LOCAL LAW 11/98

facade inspection safety program

The Local Laws for the City of New York, for the year 1998, Number 11 or Local Law 11/98 states that:
 

“In order to maintain a building’s exterior walls and appurtenances thereof in a safe condition, the following additional requirements shall apply to all existing buildings or buildings hereafter erected which are greater than six stories in height.”

These Local Law 11 requirements include critical inspections at periodic intervals, notification of unsafe conditions, a written FISP (Facade Inspection Safety Program) compliance report of the critical inspections and at times repairs of unsafe conditions.
 

CYCLE 9 RECENT UPDATES

The new Cycle 9 requirement regarding probes was added as a result of QEWI’s (Qualified Exterior Wall Inspectors) inspection of buildings built during the late 50’s, 60’s and early 70’s when cavity wall masonry construction became popular. What the inspectors have found is that a large majority of these buildings do not have sufficient wall ties, if any at all, as the building code did not have any requirements or inspections for them until the 1968 edition. Therefore, this is not as critical for new buildings as it is for older ones. Additionally, when you look at the Cycle 9 Requirements for probes, there are exceptions one of which specially mentions buildings currently undergoing a repair campaign. NYC DOB States:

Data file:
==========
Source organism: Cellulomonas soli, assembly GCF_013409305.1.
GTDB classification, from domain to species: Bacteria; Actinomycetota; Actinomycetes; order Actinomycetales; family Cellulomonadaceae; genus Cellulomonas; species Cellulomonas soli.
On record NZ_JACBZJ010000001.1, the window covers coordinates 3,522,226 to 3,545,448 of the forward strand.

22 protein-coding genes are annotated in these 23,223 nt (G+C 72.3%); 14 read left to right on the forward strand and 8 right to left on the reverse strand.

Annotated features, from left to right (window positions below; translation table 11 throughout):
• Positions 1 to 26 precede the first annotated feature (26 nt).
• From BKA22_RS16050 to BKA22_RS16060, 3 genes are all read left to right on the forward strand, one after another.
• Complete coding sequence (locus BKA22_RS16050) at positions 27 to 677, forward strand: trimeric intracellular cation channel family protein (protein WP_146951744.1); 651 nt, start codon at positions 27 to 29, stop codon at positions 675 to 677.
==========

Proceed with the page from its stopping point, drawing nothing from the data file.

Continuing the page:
Types of Infractions include:

(c) Critical examinations

(2) Inspection procedures.

(v) The known history of the building, the nature of the materials used and the conditions observed will dictate the extent of the critical examination. The QEWI must apply a professional standard of care to assess the building’s condition and the individual building systems that comprise the facades, including splitting or fracturing of terra cotta on buildings, cracking of masonry and brick work in brick faced buildings, mortar and other joint materials, loosening or corrosion of metal anchors and supports, water entry or flow within cavities, mineral build-up, coping materials, movement of lintel/shelf angles, and must ascertain the cause of these and such other conditions detected. The QEWI must order any special or additional inspections and/or tests, including sounding procedures, that may be required to support investigations and to determine the causes of any defects. Starting with the ninth cycle, probes must be performed on all cavity wall construction, and, at a minimum, during every subsequent odd-numbered cycle. The QEWI shall determine the location of the probes, which shall be in areas not previously renovated. At a minimum, a single probe must be completed along each required close-up inspection interval. The QEWI must ensure that the number and size of the probes are sufficient to report the presence, condition, and spacing of wall ties. The removal of portions of the façade in order to facilitate the performance of tests may require a permit from the Landmarks Preservation Commission.

Exceptions:

 

The requirement for probes may be waived in the following cases:

  1. When a repair campaign addressing cavity wall ties has been completed within ten (10) years of the filing deadline and the owner or QEWI provides proof of such repair including, but not limited to, photographs, special inspection reports, and construction documents, which must be submitted and found acceptable by the Department.